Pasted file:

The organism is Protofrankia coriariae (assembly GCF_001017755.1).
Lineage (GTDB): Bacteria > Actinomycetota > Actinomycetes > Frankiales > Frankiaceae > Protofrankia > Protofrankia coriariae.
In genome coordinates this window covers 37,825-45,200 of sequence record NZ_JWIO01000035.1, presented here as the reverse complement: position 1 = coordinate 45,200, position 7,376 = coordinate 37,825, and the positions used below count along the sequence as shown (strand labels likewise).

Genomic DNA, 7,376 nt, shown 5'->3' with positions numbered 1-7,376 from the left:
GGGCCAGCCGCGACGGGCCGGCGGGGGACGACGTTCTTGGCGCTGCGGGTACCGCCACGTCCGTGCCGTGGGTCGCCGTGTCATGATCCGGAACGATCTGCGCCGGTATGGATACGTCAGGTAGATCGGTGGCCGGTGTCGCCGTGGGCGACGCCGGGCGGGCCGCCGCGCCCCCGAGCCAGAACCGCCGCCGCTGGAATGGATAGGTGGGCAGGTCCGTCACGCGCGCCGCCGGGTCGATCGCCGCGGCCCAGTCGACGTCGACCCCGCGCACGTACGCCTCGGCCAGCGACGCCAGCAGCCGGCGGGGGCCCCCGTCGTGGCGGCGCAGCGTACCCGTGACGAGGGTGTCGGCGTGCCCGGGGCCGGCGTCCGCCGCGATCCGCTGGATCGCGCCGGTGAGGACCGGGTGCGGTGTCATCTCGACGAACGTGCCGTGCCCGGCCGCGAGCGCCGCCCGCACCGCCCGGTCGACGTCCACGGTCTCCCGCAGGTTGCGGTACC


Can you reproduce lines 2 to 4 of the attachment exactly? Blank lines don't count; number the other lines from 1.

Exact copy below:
Lineage (GTDB): Bacteria > Actinomycetota > Actinomycetes > Frankiales > Frankiaceae > Protofrankia > Protofrankia coriariae.
In genome coordinates this window covers 37,825-45,200 of sequence record NZ_JWIO01000035.1, presented here as the reverse complement: position 1 = coordinate 45,200, position 7,376 = coordinate 37,825, and the positions used below count along the sequence as shown (strand labels likewise).

Genomic DNA, 7,376 nt, shown 5'->3' with positions numbered 1-7,376 from the left: